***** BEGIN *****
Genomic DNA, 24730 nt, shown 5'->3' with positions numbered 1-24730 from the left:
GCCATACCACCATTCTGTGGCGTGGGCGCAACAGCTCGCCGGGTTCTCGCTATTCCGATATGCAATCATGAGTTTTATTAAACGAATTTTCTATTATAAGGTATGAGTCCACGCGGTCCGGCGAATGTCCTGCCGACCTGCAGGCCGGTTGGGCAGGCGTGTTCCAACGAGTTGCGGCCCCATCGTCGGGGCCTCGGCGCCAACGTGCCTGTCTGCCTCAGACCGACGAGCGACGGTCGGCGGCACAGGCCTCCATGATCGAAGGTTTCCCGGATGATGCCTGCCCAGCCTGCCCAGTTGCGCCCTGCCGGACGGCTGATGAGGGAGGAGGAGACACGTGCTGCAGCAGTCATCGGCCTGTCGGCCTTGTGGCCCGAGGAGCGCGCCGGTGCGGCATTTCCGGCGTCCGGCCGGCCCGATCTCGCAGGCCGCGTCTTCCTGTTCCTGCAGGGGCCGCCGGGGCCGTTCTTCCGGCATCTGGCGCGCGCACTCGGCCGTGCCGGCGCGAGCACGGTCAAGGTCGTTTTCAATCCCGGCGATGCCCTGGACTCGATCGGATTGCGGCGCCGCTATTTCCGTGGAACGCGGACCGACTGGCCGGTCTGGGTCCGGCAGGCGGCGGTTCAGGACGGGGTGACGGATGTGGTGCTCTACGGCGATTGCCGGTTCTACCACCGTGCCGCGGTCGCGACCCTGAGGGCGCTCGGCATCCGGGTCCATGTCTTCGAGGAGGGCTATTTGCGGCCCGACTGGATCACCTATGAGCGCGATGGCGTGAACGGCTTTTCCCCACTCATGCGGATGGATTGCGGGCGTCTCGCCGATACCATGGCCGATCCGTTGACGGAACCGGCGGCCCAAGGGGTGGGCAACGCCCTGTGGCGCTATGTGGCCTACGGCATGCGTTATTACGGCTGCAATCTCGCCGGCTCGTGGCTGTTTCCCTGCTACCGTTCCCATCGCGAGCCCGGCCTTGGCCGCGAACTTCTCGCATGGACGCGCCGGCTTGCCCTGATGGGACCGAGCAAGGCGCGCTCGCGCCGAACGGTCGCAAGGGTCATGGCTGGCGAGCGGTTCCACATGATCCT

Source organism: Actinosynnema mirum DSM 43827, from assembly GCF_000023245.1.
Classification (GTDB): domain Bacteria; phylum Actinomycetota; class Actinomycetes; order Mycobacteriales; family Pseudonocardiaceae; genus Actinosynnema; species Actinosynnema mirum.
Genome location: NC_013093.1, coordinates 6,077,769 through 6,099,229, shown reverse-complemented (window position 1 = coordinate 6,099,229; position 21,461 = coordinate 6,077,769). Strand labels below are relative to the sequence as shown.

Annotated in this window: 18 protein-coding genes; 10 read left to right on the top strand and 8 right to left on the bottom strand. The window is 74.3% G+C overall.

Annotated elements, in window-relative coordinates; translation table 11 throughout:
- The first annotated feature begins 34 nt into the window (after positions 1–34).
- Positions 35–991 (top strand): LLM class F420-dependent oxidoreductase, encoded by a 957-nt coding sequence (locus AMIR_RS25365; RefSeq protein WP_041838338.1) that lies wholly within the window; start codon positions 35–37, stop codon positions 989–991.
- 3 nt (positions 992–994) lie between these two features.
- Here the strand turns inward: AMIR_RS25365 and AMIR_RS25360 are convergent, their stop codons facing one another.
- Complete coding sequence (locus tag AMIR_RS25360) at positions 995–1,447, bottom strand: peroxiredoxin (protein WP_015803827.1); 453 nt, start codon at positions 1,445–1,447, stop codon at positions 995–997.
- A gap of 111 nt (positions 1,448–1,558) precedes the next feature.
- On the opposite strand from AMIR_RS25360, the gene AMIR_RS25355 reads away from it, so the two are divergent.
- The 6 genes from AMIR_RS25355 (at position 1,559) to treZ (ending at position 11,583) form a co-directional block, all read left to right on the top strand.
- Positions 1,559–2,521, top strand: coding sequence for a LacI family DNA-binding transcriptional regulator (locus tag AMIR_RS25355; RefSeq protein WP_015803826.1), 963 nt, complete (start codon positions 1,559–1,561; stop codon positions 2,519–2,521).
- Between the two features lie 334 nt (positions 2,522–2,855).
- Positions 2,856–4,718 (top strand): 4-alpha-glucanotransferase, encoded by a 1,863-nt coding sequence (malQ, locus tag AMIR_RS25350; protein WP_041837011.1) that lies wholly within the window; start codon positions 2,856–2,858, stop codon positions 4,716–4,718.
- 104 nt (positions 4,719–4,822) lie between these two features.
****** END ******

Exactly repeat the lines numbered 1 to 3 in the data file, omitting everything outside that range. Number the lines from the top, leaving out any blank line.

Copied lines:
Genomic DNA, 24730 nt, shown 5'->3' with positions numbered 1-24730 from the left:
GCCATACCACCATTCTGTGGCGTGGGCGCAACAGCTCGCCGGGTTCTCGCTATTCCGATATGCAATCATGAGTTTTATTAAACGAATTTTCTATTATAAGGTATGAGTCCACGCGGTCCGGCGAATGTCCTGCCGACCTGCAGGCCGGTTGGGCAGGCGTGTTCCAACGAGTTGCGGCCCCATCGTCGGGGCCTCGGCGCCAACGTGCCTGTCTGCCTCAGACCGACGAGCGACGGTCGGCGGCACAGGCCTCCATGATCGAAGGTTTCCCGGATGATGCCTGCCCAGCCTGCCCAGTTGCGCCCTGCCGGACGGCTGATGAGGGAGGAGGAGACACGTGCTGCAGCAGTCATCGGCCTGTCGGCCTTGTGGCCCGAGGAGCGCGCCGGTGCGGCATTTCCGGCGTCCGGCCGGCCCGATCTCGCAGGCCGCGTCTTCCTGTTCCTGCAGGGGCCGCCGGGGCCGTTCTTCCGGCATCTGGCGCGCGCACTCGGCCGTGCCGGCGCGAGCACGGTCAAGGTCGTTTTCAATCCCGGCGATGCCCTGGACTCGATCGGATTGCGGCGCCGCTATTTCCGTGGAACGCGGACCGACTGGCCGGTCTGGGTCCGGCAGGCGGCGGTTCAGGACGGGGTGACGGATGTGGTGCTCTACGGCGATTGCCGGTTCTACCACCGTGCCGCGGTCGCGACCCTGAGGGCGCTCGGCATCCGGGTCCATGTCTTCGAGGAGGGCTATTTGCGGCCCGACTGGATCACCTATGAGCGCGATGGCGTGAACGGCTTTTCCCCACTCATGCGGATGGATTGCGGGCGTCTCGCCGATACCATGGCCGATCCGTTGACGGAACCGGCGGCCCAAGGGGTGGGCAACGCCCTGTGGCGCTATGTGGCCTACGGCATGCGTTATTACGGCTGCAATCTCGCCGGCTCGTGGCTGTTTCCCTGCTACCGTTCCCATCGCGAGCCCGGCCTTGGCCGCGAACTTCTCGCATGGACGCGCCGGCTTGCCCTGATGGGACCGAGCAAGGCGCGCTCGCGCCGAACGGTCGCAAGGGTCATGGCTGGCGAGCGGTTCCACATGATCCT

Source organism: Actinosynnema mirum DSM 43827, from assembly GCF_000023245.1.